D.C. looks to state programs for answers on medical marijuana
March 23, 2010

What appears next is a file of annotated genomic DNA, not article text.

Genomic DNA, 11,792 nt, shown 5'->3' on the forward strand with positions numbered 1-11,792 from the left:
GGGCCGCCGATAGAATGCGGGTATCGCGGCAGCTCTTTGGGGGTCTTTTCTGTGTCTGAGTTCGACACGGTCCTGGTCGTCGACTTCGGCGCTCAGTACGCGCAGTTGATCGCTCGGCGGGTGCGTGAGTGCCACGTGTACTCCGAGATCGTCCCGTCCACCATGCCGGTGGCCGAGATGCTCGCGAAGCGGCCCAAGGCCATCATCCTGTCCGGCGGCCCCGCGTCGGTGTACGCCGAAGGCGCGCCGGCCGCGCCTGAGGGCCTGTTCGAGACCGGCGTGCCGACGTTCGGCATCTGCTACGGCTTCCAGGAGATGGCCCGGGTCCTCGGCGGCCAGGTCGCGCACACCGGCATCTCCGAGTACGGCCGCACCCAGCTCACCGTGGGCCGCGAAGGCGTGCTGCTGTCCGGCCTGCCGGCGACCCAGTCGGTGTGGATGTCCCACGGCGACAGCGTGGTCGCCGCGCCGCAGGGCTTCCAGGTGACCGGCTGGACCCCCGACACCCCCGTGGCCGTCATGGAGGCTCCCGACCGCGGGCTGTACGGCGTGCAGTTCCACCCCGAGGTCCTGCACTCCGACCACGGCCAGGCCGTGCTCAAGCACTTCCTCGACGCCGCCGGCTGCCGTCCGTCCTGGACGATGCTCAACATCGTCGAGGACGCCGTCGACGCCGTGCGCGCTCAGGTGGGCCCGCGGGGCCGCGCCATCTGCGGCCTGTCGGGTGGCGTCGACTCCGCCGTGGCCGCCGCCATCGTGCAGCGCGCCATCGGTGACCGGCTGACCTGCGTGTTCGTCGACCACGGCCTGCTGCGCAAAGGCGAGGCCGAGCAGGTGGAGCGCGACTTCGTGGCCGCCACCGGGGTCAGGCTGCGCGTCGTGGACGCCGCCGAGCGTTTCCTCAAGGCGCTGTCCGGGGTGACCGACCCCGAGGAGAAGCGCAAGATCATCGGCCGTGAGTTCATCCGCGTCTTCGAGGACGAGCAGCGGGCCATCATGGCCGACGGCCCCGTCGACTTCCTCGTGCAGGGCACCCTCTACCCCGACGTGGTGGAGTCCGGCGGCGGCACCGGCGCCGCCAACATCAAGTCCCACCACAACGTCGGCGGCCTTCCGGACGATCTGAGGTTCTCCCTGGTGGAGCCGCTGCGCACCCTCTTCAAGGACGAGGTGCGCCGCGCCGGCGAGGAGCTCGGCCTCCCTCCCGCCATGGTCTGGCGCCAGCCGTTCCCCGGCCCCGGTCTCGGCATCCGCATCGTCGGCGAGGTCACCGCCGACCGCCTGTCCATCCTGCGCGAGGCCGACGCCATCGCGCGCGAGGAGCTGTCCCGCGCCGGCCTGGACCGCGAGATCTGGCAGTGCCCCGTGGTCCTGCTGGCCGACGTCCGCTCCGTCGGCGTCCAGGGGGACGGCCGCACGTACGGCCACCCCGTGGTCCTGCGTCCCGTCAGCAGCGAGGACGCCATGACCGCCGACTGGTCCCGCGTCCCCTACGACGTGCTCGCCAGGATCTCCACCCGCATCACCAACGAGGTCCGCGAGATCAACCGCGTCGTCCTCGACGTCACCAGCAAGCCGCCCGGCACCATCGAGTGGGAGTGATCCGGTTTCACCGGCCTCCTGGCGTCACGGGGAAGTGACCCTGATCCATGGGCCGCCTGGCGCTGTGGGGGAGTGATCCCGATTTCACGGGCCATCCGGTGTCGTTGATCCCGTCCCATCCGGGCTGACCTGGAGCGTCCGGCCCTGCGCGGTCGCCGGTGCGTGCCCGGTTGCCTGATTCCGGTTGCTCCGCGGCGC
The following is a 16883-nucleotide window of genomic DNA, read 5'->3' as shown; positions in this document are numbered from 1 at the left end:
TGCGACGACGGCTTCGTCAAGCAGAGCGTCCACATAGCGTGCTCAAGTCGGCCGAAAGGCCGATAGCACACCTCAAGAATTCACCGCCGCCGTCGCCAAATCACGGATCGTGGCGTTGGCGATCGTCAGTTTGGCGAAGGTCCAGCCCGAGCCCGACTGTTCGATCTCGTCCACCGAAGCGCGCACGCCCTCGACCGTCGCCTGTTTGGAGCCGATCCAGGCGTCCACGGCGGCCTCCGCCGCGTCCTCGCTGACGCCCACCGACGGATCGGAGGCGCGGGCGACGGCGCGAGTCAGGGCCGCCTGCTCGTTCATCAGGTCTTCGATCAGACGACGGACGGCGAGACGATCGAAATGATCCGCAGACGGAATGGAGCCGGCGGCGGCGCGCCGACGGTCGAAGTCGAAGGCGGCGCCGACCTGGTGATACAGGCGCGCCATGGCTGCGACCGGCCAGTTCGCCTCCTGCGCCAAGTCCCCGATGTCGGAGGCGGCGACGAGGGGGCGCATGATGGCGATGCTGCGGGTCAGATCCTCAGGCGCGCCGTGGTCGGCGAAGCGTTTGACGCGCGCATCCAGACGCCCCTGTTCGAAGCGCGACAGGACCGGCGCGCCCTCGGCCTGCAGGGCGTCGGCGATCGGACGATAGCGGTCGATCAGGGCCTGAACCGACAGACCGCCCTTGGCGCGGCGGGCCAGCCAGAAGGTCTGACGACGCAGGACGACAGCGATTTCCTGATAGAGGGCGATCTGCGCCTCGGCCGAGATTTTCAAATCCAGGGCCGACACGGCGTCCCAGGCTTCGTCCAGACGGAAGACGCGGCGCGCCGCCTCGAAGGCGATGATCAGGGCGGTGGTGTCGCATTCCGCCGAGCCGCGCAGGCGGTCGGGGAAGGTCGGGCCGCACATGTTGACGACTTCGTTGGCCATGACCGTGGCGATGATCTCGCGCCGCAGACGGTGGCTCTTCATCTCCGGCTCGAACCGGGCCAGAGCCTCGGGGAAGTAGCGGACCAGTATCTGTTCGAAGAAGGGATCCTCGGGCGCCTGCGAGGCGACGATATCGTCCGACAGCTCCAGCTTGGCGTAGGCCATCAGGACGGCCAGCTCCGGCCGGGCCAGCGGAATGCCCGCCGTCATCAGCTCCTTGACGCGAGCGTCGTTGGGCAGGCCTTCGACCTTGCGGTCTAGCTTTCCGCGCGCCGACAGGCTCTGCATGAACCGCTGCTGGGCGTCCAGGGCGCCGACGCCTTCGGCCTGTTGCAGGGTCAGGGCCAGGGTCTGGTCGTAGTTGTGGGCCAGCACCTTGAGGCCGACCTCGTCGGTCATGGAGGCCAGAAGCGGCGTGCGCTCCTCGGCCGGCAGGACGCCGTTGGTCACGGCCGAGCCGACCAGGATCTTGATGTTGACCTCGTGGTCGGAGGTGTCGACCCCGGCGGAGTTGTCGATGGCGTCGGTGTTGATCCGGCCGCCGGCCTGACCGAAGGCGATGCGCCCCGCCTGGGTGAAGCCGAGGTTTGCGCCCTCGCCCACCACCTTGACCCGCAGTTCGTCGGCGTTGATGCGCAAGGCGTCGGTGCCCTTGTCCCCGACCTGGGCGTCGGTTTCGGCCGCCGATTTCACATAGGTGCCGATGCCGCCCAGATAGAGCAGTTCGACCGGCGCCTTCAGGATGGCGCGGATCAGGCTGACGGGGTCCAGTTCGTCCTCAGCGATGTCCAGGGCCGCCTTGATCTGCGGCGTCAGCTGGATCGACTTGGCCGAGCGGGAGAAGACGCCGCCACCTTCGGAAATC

Ann E. Marimow, Washington PostLos Angeles imposed strict limits on medical marijuana shops this year after hundreds of them popped up with little government oversight. Colorado is still wrestling with how to ensure legitimate doctor-patient relationships after the number of people applying to use medical marijuana surged dramatically in a six-month period. And in the District, elected officials are trying to learn from what they consider cautionary tales from other jurisdictions as they try to create a program that strikes a delicate balance: allowing safe access to the drug for those who need it, while avoiding the kind of abuse by recreational users that would attract a backlash from Congress. Adding to the pressure, the D.C. Council has been inundated with calls -- from a Netherlands company offering indoor-growing technology to a California dispensary proposing a new franchise to the Drug Enforcement Administration asking for the latest legislative language -- reminding members of the need to get this right. 'We are not an island unto ourselves,' said council member David A. Catania (I-At Large), the leading sponsor of the legislation that is a starting point for debate this month. 'We have to be careful that we don't have a system that creates more mischief than benefit.' More than a decade has passed since District voters approved a ballot initiative to legalize marijuana for medical treatment. But it was not until December, with Democrats controlling Congress and the White House, that city lawmakers considered converting voter intent into reality. It helped that the Obama administration had urged federal prosecutors last fall not to interfere with local medical-marijuana laws. Catania's bill, backed by most of his council colleagues, proposes five retail-style dispensaries throughout the city and prevents the shops from locating near schools or youth centers. If the measure is approved, District residents with a doctor's recommendation could legally purchase the drug as early as the fall. However, District officials must decide whether five is the right number of dispensaries for a city of 600,000 residents, where the seeds would be planted, what requirements to set for doctors who recommend medical marijuana, and which conditions would qualify for the treatment beyond illnesses such as AIDS, cancer and multiple sclerosis. Search for answers Council members are looking to the 14 states where the use of medical marijuana is legal for answers. Steph Sherer, executive director of Americans for Safe Access, which supports legalizing pot for medical reasons, said that once policymakers become more familiar with regulating marijuana dispensaries, it becomes a routine part of governing. 'It's a boring clinic. It just maybe smells different than anything you've been in before,' said Sherer, a D.C. resident who uses a marijuana spray four times a day for neck spasms. In California, home of the nation's first program, medical marijuana was initially so loosely regulated -- without limits on the number of dispensaries -- that nearly 1,000 shops sprang up in Los Angeles, creating a booming business and leading elected officials to quip that there were more pot shops than Starbucks stores. The Los Angeles City Council responded in January, capping the number of dispensaries at 70 and placing limits on locations and employee compensation. The landscape in Colorado was transformed last summer when a state health board scrapped the patient limit for caregivers. The decision essentially remade the system from one in which patients grew their own marijuana or were supplied by caregivers into a dispensary model with scores of shops. Now, public health officials say they can't keep up with the 500 patient applications that arrive by mail each day. The number of people on the state registry has exploded from 8,900 last June, according to a health department spokesman, to an estimated 63,000 last month, and perhaps as many as 100,000, according to advocates. 'We're looking at the label of pot capital of the world, competing with California,' said Colorado Attorney General John Suthers, who is pressing the legislature to restore the patient-caregiver limit. 'It's totally out of control.' Ned Calonge, the state's chief medical officer, said he is troubled by reports of doctors signing off on hundreds of forms on the fly and by the small number treating the majority of patients. As of December, his office reported that 820 physicians had authorized medical marijuana for 15,800 patients and that of those doctors, just 15 were responsible for 73 percent of patients. Calonge also is concerned that the most common condition under which patients qualify is 'severe pain,' a category that he said has 'no objective measurement.' 'Because of the vagueness of the wording and the lack of specificity in oversight, we're facing a program that has clearly expanded beyond what was envisioned,' Calonge said. Importance of rules Matthew Brown, executive director of the pro-dispensary Coloradans for Medical Marijuana Regulation, said the physician numbers are outdated and reflect the previously small pool of doctors who were comfortable even discussing the possibility of marijuana use for medical treatment. Brown cautioned that defining the relationship too narrowly would harm low-income patients, for instance, who may not have a primary-care physician. Access would also be limited, advocates said, by creating an arbitrary, limited list of qualifying medical conditions. 'The first year or two will probably not be perfect,' Brown said of the District's plans, but 'if the law and regulations are written to encourage responsible patients and responsible providers, then a lot of the issues will be taken care of.' The District's program is likely to resemble the highly regulated model in Oakland, Calif., which serves about 400,000 residents. After a rocky start that included armed robberies and resale troubles, Oakland officials in 2004 limited the number of dispensaries to four and created a rigorous permit and annual renewal system. The process assigns points for security, financing and criminal background checks, tests an applicant's knowledge of medical marijuana laws and interviews for finalists. After the first year of stricter standards, city officials shut down two of the four dispensaries. Since then, the city has not received complaints from neighbors or other merchants, according to Barbara Killey, the recently retired assistant to the city administrator who oversaw the program. Under the District's ballot initiative, nonprofit operators would be exempt from local taxes, as are other nonprofit corporations, a plan that Killey said, 'seems kind of crazy.' In addition to an annual $30,000-a-year permitting fee, Oakland dispensaries pay a business tax rate that is 15 times as high as the typical rate for retailers. Oakland City Council member Rebecca Kaplan, who is considering an increase in the number of dispensaries, recommended that the District start small, though not so small that there are huge crowds. 'There could be such a thing as too many,' Kaplan said. 'But the content of the rules probably matters more than the number.'